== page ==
In cage-free systems layers have more contact with litter than when housed in cages. This means that wet litter becomes a greater concern. Wet litter and high ammonia content can lead to footpad dermatitis and bumblefoot, a painful footpad infection. While uncommon in furnished cages, the frequency of bumblefoot can be several times greater in litter-based houses. Many factors may contribute to wet litter, including digestive upset, nutritional imbalance, disease, drinker spillage, inadequate ventilation and humid weather. Both non-pathogenic and pathogenic agents can cause diarrhoea and lead to wet litter. Therefore, it is vital that the underlying cause is identified and corrective measures implemented as soon as possible to enable the bird to regain optimum gut health.

Mycotoxins, coccidiosis and dysbacteriosis can reduce gut integrity and damage the intestinal epithelium, leading to decreased absorption and digestion of nutrients and increased intestinal barrier permeability which can lead to wet litter. When the gut structures are damaged, undigested nutrients can pass into the caeca providing a nutrient source for the microbial population residing there. Often, potentially pathogenic organisms are found in the caeca and this nutrient source allows them to replicate to numbers large enough to cause imbalances in the microbiota which then impacts performance and litter conditions.

Disease control

Coccidiosis is an enteric condition caused by protozoa of the species Eimeria which infects the intestinal lining and causes damage that enables other pathogenic bacteria to proliferate. The symptoms of coccidiosis are bloody diarrhoea, dehydration, lethargy, high mortality, poor growth/weight gain and a drop in egg production. Coccidiosis can be controlled via ionophores and chemical compounds added to the feed that inhibit oocyst development. However, resistance and tolerance can develop with these anticoccidials, so they need to be used in cycles to be effective.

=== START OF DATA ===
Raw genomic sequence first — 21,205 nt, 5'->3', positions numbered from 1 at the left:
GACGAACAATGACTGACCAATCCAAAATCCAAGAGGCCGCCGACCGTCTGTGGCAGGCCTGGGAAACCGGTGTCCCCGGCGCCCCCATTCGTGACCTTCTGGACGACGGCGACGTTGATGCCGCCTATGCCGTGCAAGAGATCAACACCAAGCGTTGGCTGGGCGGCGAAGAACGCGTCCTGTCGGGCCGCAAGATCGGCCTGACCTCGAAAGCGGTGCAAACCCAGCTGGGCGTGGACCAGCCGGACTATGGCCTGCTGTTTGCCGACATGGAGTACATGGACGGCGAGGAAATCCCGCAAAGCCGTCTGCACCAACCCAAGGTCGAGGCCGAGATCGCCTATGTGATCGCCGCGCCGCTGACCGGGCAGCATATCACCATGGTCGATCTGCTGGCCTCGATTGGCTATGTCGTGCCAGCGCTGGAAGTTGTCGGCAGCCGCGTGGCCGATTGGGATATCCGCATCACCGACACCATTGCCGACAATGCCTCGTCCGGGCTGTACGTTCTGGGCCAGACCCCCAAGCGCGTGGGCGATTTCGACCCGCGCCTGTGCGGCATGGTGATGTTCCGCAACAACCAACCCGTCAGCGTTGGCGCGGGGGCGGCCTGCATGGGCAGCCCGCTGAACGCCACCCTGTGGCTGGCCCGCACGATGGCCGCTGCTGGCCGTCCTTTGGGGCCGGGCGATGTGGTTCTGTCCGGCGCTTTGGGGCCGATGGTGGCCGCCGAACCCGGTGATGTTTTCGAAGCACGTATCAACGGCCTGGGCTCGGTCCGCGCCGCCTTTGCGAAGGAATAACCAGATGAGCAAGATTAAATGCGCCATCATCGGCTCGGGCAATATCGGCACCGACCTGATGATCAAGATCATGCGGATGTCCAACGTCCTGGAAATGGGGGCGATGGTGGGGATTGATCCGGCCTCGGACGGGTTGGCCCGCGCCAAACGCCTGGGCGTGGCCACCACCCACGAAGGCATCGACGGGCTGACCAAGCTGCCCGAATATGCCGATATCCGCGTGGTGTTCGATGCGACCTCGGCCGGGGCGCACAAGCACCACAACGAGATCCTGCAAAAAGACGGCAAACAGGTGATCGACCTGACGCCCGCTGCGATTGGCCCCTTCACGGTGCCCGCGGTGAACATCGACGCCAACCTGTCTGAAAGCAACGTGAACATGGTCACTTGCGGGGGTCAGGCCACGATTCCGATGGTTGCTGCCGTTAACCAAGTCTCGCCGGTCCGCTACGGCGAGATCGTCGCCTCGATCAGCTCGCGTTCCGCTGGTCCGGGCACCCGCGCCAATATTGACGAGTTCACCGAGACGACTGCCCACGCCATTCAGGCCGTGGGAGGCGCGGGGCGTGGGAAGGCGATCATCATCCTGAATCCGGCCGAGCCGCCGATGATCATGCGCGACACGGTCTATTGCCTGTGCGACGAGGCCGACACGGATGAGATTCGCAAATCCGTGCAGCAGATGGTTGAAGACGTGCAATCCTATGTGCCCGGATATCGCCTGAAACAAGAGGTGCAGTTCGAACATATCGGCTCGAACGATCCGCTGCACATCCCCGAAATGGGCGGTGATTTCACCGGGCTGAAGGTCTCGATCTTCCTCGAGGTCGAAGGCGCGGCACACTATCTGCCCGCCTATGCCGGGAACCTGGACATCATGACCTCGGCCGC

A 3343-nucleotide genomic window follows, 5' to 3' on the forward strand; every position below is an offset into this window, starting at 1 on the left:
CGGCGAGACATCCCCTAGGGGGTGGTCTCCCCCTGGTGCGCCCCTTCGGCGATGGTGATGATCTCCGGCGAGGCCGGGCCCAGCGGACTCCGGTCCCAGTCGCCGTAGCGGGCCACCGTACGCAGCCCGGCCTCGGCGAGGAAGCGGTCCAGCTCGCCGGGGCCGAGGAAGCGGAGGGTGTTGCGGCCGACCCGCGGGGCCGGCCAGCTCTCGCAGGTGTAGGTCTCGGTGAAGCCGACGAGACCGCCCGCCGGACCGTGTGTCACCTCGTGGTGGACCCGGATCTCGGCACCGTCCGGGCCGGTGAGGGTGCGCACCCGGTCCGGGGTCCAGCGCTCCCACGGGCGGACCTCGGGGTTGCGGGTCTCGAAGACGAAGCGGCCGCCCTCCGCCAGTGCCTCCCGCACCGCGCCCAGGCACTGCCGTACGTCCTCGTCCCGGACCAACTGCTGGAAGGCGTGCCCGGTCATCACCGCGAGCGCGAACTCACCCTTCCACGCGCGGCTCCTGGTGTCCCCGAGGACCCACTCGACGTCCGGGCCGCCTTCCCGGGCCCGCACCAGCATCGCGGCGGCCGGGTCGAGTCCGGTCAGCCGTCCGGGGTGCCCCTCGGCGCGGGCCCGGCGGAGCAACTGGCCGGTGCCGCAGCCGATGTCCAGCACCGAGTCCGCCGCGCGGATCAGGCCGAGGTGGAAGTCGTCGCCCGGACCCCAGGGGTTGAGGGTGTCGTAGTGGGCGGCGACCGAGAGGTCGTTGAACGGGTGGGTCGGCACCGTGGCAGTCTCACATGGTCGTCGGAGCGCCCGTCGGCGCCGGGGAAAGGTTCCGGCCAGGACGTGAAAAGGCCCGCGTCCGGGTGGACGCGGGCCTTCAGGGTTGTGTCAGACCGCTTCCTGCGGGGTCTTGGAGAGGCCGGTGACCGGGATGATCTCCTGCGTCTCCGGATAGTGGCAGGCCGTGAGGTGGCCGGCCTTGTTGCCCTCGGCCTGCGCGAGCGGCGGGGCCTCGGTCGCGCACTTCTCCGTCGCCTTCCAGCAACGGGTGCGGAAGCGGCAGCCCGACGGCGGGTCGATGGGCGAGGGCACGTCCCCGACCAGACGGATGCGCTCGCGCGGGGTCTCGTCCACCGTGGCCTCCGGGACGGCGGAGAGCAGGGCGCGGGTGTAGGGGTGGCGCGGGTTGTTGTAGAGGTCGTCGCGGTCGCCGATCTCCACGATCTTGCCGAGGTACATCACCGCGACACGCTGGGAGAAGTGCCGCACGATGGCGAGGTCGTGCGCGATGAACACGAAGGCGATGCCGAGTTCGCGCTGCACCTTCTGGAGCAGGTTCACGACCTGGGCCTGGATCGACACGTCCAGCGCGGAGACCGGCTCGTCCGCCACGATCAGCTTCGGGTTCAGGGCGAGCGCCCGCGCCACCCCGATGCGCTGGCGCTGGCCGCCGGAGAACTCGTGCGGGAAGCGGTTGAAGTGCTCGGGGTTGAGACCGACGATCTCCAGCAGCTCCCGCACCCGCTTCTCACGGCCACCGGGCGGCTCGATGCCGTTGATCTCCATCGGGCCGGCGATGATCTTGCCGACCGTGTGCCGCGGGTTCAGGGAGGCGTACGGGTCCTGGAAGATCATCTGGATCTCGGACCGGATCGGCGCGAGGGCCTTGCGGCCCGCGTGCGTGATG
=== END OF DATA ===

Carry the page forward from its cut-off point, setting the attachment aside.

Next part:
Another way to control coccidiosis is via a coccidia vaccination programme that develops immunity against coccidiosis. Having increased access to litter increases the exposure of cage-free birds to coccidia. However, layers are commonly vaccinated for coccidiosis, especially in cage-free systems. Therefore, they will have immunity by the time they are on the layer farm.

Worms

Intestinal worms can be an issue when birds have contact with grass, soil and faeces. Therefore, exposure to intestinal worms is likely in a barn or free-range system. Worms damage the bird’s gut, resulting in reduced performance. Three main worms that may cause problems in cage-free birds are roundworms, hairworms and caecal worms.

Worms can carry other parasites, like Histomonas, which causes blackhead. Blackhead disease (histomoniasis) is a pertinent poultry disease caused by a protozoa that can be spread to the bird through roundworm. Healthy birds become infected when they eat food, invertebrates (such as earthworms) or ingest bird droppings contaminated with the protozoa. Direct bird-to-bird transmission can also occur within a flock.

Chickens infected with blackhead disease are usually listless and have drooping wings, unkempt feathers, yellow droppings and reduced egg production. It is essential that birds infected with blackhead are wormed to kill the worms. It is vital that birds are monitored for worms and wormed effectively before moving them to laying accommodation prior to the onset of lay and during lay, to reduce build-up on pasture.